Bruno Mars and Kendrick Lamar were the biggest winners at this year’s Grammys ceremony grabbing most of the awards.
Bruno Mars took the album of the year trophy that most critics assumed would go to Kendrick Lamar’s rap tour de force, Damn.
However, Kendrick Lamar dominated the rap categories.
Alessia Cara won best new artist – making her the only female artist to win a major prize.
Female stars were overlooked, with only 17 awards (out of a total of 86) going to women or female-fronted bands.
The imbalance was particularly incongruous on a night that highlighted the #TimesUp and #MeToo campaigns.
Most performers arrived for the show wearing a white rose to symbolize their support for the movements, which tackle harassment and inequality.
Kesha also gave a powerful, stirring performance of her single Praying, which addresses her own experience of surviving abuse.
The singer was backed by an all-star choir, including Cyndi Lauper and Camila Cabello, who were dressed in white to reflect the white rose campaign.
The night’s other pivotal moment was a tribute to the music-loving victims of the tragedies in Manchester and Las Vegas.
Handwritten notes bearing the names of the dead were projected on the stage as country music stars Maren Morris, Eric Church and Brothers Osborne performed Eric Clapton’s Tears In Heaven.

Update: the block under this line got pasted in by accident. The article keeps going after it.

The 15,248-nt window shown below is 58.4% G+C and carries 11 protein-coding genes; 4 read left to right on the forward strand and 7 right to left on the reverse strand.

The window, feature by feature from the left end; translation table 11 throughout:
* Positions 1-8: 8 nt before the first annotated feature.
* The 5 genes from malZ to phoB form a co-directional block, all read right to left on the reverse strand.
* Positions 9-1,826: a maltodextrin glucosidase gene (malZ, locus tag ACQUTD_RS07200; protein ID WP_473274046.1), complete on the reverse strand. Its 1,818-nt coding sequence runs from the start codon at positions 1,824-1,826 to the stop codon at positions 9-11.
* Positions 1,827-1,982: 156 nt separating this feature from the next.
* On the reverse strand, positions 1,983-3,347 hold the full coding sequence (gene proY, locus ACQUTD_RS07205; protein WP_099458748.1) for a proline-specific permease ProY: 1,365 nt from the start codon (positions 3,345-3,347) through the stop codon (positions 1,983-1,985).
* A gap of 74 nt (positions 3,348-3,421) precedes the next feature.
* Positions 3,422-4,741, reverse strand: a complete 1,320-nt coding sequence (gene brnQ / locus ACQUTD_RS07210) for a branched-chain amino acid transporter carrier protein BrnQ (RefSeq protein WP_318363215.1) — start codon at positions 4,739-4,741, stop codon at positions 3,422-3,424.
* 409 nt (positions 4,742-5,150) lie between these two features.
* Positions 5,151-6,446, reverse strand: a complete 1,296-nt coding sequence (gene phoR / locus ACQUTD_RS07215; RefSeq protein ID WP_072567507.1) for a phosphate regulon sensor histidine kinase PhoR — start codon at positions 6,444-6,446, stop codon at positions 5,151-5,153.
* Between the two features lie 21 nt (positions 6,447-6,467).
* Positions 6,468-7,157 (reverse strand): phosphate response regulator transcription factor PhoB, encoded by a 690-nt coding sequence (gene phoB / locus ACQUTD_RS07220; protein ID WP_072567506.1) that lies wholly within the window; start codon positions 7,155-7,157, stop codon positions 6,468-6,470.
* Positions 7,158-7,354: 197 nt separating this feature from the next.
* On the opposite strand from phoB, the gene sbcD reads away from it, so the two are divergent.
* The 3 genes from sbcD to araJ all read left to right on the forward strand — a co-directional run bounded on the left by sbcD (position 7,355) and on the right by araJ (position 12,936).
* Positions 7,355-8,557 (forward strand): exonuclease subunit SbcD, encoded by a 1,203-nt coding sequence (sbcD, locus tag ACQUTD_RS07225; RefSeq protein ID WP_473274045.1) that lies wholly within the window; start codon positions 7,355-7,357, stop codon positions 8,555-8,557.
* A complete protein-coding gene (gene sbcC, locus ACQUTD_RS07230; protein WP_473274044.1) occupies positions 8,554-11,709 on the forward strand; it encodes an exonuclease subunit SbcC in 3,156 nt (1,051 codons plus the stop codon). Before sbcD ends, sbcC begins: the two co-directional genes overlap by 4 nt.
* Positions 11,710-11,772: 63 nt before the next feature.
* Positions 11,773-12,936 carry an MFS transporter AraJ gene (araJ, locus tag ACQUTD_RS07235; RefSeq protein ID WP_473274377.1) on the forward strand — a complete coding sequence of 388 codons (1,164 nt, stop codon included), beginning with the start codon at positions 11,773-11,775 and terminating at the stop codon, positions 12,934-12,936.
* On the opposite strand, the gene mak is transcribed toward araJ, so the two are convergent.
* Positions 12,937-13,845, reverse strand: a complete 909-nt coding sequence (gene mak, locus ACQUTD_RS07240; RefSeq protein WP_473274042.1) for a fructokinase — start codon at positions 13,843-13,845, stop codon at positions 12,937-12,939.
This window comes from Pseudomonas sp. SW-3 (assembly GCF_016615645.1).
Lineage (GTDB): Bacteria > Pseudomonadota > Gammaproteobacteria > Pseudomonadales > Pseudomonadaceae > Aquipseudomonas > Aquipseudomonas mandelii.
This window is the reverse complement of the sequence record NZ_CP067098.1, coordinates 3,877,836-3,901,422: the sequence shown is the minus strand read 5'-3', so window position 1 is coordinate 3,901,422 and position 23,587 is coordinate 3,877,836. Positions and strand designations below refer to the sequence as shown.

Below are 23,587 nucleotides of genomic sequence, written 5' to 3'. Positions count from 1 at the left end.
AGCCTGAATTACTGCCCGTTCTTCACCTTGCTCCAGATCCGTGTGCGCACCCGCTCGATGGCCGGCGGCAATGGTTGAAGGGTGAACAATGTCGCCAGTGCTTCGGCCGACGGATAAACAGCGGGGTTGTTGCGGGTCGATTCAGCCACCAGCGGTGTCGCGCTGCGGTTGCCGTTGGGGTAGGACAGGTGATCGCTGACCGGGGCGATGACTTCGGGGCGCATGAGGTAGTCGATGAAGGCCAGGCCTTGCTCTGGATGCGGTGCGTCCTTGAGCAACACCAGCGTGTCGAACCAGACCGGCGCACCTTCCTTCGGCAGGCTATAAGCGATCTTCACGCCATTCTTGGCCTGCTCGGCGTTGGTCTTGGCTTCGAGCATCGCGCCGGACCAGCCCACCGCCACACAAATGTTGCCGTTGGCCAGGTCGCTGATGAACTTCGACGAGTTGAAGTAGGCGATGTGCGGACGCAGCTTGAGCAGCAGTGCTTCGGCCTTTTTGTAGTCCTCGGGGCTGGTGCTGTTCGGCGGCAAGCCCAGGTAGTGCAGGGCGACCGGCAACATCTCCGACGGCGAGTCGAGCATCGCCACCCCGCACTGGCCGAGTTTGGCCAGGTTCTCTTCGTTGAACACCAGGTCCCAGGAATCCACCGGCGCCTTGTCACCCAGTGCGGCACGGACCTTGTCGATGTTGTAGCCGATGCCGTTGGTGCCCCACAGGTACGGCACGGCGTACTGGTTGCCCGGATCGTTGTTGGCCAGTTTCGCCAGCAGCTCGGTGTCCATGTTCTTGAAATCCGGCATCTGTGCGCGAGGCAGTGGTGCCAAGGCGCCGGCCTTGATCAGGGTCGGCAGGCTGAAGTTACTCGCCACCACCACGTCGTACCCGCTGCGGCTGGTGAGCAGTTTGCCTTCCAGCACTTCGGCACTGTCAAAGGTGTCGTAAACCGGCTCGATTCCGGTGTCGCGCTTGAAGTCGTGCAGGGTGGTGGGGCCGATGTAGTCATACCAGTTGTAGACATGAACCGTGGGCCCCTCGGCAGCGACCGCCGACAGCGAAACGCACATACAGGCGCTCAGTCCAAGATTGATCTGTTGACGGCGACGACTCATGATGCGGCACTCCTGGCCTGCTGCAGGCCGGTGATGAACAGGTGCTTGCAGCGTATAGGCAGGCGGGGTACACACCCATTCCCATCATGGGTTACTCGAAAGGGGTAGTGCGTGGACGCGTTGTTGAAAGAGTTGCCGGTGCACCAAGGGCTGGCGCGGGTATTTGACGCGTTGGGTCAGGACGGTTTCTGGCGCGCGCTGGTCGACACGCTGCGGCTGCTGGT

All three acts played at the Route 91 festival last October before a gunman opened fire on the audience, killing 58.
By the end, Bruno Mars took a total of six trophies, including the three biggest prizes: Album of the year, song of the year and record of the year.
Speaking onstage, Bruno Mars paid tribute to his fellow nominees, saying: “You guys are the reason why I’m in the studio pulling my hair out.”
As well as the star’s own prizes, his recording engineers won a further award for their work on the album.
Bruno Mars’ victory robbed Kendrick Lamar’s more urgent, political album of the night’s main prizes – but the Compton-born star still took home five trophies, including best rap album, best rap song and best rap performance.
Kendrick Lamar’s victories came at the expense of rap veteran Jay-Z and his soul-baring album 4:44.
Jay-Z won none of his eight nominations and chose not to perform at the three-hour show. However, Kendrick Lamar tipped his hat to the elder star, declaring “Jay for president!” as he collected the best rap album award.
The night also saw performances from Lady Gaga, Sam Smith, Pink and Patti LuPone, who sang Evita’s Don’t Cry For Me Argentina as part of a tribute to Andrew Lloyd Webber.
Ed Sheeran, who could not attend the ceremony, won two prizes – best pop vocal performance for Shape Of You and best pop album for Divide.
There were also posthumous awards for Leonard Cohen and actress Carrie Fisher, who won best spoken word album for the audio version of her memoirs, The Princess Diarist.